Increasing access to skilled care in Rwanda: Raising a network of empowered midwives

In 2008, Rwanda was ranked amongst the world’s highest countries where mothers die during childbirth.  Statistics show 2,770 mothers died at childbirth, approximately one death every three hours. 
Gloria Iribagiza
Gloria Iribagiza

In 2008, Rwanda was ranked amongst the world’s highest countries where mothers die during childbirth.  Statistics show 2,770 mothers died at childbirth, approximately one death every three hours. 

Rwanda is the most densely populated country in Africa with a population of about 10 million people and an average birth rate of 5.5 percent. This hasn’t lessened its appalling maternal death rate.  

The range of complications during pregnancy, childbirth and the postpartum period have given rise to a number of strategies by the Government of Rwanda to reduce population growth while at the same time increasing nationwide access to care of those most affected— rural Rwandan women. 

Besides health provisions like annual medical insurance, new ambulances in every district, construction of health centres in every sector and equipped district hospitals, expectant mothers find it difficult to reach the nearest health centre.

 Roughly 23 percent of patients (including women in early labour) must walk more than one hour or further than 5 kilometres to reach the nearest health facility. 

As a result over 48 percent of Rwandan women deliver at home under risky conditions in the absence of a skilled medical worker or midwife. They die from haemorrhage, infections, eclampsia, and obstructed labour as well as malaria and HIV/AIDS, which contribute significantly to maternal deaths.  

Even where the facilities are within reach, less than four percent of women make four recommended antenatal care visits; only 10 percent come for postnatal care.  

This issue of limited access to health centres can greatly be turned into an advantage for Rwandan women.  Already, the Ministry of Health has equipped community health workers with mobile phones in every constituency, making it easier for them to report emergencies and make regular check-ups on patients incapacitated by severe diseases.  The results have been positive. 

This approach also provides a strong basis for safe motherhood.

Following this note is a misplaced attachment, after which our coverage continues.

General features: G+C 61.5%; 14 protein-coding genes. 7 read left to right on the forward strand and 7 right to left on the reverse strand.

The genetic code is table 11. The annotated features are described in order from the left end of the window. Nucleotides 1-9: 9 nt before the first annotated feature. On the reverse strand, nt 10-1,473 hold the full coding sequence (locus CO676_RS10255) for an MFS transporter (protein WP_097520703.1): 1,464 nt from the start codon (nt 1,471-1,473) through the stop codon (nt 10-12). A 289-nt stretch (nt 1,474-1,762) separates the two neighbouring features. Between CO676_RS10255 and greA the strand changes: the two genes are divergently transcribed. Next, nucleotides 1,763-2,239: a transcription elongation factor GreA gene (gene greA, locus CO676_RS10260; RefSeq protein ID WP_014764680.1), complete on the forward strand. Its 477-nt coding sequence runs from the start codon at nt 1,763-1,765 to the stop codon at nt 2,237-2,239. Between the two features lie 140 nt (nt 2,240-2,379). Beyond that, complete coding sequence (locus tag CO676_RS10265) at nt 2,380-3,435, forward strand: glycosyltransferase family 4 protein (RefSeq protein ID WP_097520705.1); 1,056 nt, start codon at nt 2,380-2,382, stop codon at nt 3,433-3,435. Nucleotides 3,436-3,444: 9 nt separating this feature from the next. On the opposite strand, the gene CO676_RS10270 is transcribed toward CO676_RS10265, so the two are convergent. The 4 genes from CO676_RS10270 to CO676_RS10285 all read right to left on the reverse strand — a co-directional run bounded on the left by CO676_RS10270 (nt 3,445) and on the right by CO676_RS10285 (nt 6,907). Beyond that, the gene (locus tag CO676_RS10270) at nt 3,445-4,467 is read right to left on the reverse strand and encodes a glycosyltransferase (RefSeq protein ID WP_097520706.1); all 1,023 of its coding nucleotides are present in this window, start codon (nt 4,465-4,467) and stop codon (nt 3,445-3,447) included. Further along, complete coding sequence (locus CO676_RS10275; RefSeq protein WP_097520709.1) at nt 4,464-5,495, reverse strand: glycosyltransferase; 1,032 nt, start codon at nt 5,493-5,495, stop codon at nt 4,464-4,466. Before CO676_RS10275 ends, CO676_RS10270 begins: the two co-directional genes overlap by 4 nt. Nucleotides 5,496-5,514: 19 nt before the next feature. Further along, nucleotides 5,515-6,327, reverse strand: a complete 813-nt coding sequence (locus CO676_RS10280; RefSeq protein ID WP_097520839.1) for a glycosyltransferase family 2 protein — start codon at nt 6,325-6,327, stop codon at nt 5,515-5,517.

If in the same will and vigour, maternity clinics equipped with computer literate personnel and trained midwives were built in every village, a new dawn of a life-saving workforce would sweep across Rwanda. 

Even though Rwanda suffers from an acute shortage of midwives – only slightly above 100 qualified midwives exist in the entire country – the trend can be changed.

The White Ribbon Alliance—Rwanda is slowly raising public awareness about the need to not only financially support, but also provide, quality educators and instructors with the necessary equipment to build up the number of midwives in Rwanda. 

These midwives would work closely with the community health workers to report cases of incapacitated pregnant women who would be referred to district hospitals in cases of emergency. 

Women would also feel more comfortable going to maternity clinics, rather than to the traditional midwife whose equipment is usually rusty and infected. 

These trained midwives would provide door-to-door antenatal and prenatal checkups where necessary, hence reducing the risks of mothers dying due to avoidable complications at birth. 

They would provide the care needed and ensure that mothers undergo the compulsory testing for HIV/AIDS so as to avoid mother-to-child transmissions at birth. 

These midwives would be the voice of the community, sensitising, educating, and creating awareness about family planning, safe pregnancies and childbirth.  The challenge of ignorance would be awash with the provision of mini-literature in their local language—Kinyarwanda, with illustrated instructions on pregnancy and childcare.

After all, an educated mother is a good one! 
Since issues vary in different communities, midwives will be able to do their own research about the challenges and solutions to achieving safe motherhood in each community.

This will draw more women to feel free to socialise in and around maternity clinics, and word will go forth like a wild fire about the good that comes out of giving birth in the presence of skilled midwives. 

Learning from success stories in the developed world where only one in 30,000 women die at childbirth, Rwanda’s safe motherhood story will change for the better. 

The issue of distance should never be reason for needless maternal morbidity and deaths. Instead it should be a wakeup call for the installation of maternity clinics that are showered with skilled, caring and trustworthy midwives.

Gloria Iribagiza is a journalist for The New Times and a White Ribbon Alliance Rwanda member who  will be attending the WIE symposium in NYC on September 20
glo.irie@gmail.com

 

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